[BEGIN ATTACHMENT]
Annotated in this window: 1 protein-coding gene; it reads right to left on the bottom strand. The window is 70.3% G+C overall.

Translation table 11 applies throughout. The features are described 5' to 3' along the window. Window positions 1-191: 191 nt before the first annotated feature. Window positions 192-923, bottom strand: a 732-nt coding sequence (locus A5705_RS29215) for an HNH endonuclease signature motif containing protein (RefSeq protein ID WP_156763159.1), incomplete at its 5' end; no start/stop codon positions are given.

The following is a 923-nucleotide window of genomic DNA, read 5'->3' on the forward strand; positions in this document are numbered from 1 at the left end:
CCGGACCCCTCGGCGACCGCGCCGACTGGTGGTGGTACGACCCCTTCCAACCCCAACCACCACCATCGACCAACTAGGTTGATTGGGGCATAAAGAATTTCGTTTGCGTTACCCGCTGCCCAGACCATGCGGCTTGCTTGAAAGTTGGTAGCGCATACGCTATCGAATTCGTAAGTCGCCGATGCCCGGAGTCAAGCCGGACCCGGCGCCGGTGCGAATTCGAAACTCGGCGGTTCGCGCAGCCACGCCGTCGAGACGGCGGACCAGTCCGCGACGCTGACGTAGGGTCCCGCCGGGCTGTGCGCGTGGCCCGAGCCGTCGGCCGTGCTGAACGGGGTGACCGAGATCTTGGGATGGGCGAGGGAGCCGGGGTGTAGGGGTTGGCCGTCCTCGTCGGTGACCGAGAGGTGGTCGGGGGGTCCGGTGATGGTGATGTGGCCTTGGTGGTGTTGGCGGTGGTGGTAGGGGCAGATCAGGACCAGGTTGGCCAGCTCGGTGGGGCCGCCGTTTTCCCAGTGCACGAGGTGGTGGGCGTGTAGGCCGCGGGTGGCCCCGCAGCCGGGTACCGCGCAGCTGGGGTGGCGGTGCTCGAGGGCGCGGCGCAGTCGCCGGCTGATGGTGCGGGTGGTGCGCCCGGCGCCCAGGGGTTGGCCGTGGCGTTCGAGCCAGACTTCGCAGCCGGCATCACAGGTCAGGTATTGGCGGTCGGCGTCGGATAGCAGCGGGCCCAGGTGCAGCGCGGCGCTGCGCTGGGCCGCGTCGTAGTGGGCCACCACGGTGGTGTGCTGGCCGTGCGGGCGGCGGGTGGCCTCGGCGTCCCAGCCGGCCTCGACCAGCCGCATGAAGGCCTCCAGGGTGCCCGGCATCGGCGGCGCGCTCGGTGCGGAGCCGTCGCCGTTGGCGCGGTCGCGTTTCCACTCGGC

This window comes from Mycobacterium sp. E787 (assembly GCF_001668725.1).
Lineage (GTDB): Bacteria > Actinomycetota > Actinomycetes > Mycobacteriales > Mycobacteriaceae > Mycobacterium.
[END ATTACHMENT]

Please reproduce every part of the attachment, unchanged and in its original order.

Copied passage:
Annotated in this window: 1 protein-coding gene; it reads right to left on the bottom strand. The window is 70.3% G+C overall.

Translation table 11 applies throughout. The features are described 5' to 3' along the window. Window positions 1-191: 191 nt before the first annotated feature. Window positions 192-923, bottom strand: a 732-nt coding sequence (locus A5705_RS29215) for an HNH endonuclease signature motif containing protein (RefSeq protein ID WP_156763159.1), incomplete at its 5' end; no start/stop codon positions are given.

The following is a 923-nucleotide window of genomic DNA, read 5'->3' on the forward strand; positions in this document are numbered from 1 at the left end:
CCGGACCCCTCGGCGACCGCGCCGACTGGTGGTGGTACGACCCCTTCCAACCCCAACCACCACCATCGACCAACTAGGTTGATTGGGGCATAAAGAATTTCGTTTGCGTTACCCGCTGCCCAGACCATGCGGCTTGCTTGAAAGTTGGTAGCGCATACGCTATCGAATTCGTAAGTCGCCGATGCCCGGAGTCAAGCCGGACCCGGCGCCGGTGCGAATTCGAAACTCGGCGGTTCGCGCAGCCACGCCGTCGAGACGGCGGACCAGTCCGCGACGCTGACGTAGGGTCCCGCCGGGCTGTGCGCGTGGCCCGAGCCGTCGGCCGTGCTGAACGGGGTGACCGAGATCTTGGGATGGGCGAGGGAGCCGGGGTGTAGGGGTTGGCCGTCCTCGTCGGTGACCGAGAGGTGGTCGGGGGGTCCGGTGATGGTGATGTGGCCTTGGTGGTGTTGGCGGTGGTGGTAGGGGCAGATCAGGACCAGGTTGGCCAGCTCGGTGGGGCCGCCGTTTTCCCAGTGCACGAGGTGGTGGGCGTGTAGGCCGCGGGTGGCCCCGCAGCCGGGTACCGCGCAGCTGGGGTGGCGGTGCTCGAGGGCGCGGCGCAGTCGCCGGCTGATGGTGCGGGTGGTGCGCCCGGCGCCCAGGGGTTGGCCGTGGCGTTCGAGCCAGACTTCGCAGCCGGCATCACAGGTCAGGTATTGGCGGTCGGCGTCGGATAGCAGCGGGCCCAGGTGCAGCGCGGCGCTGCGCTGGGCCGCGTCGTAGTGGGCCACCACGGTGGTGTGCTGGCCGTGCGGGCGGCGGGTGGCCTCGGCGTCCCAGCCGGCCTCGACCAGCCGCATGAAGGCCTCCAGGGTGCCCGGCATCGGCGGCGCGCTCGGTGCGGAGCCGTCGCCGTTGGCGCGGTCGCGTTTCCACTCGGC

This window comes from Mycobacterium sp. E787 (assembly GCF_001668725.1).
Lineage (GTDB): Bacteria > Actinomycetota > Actinomycetes > Mycobacteriales > Mycobacteriaceae > Mycobacterium.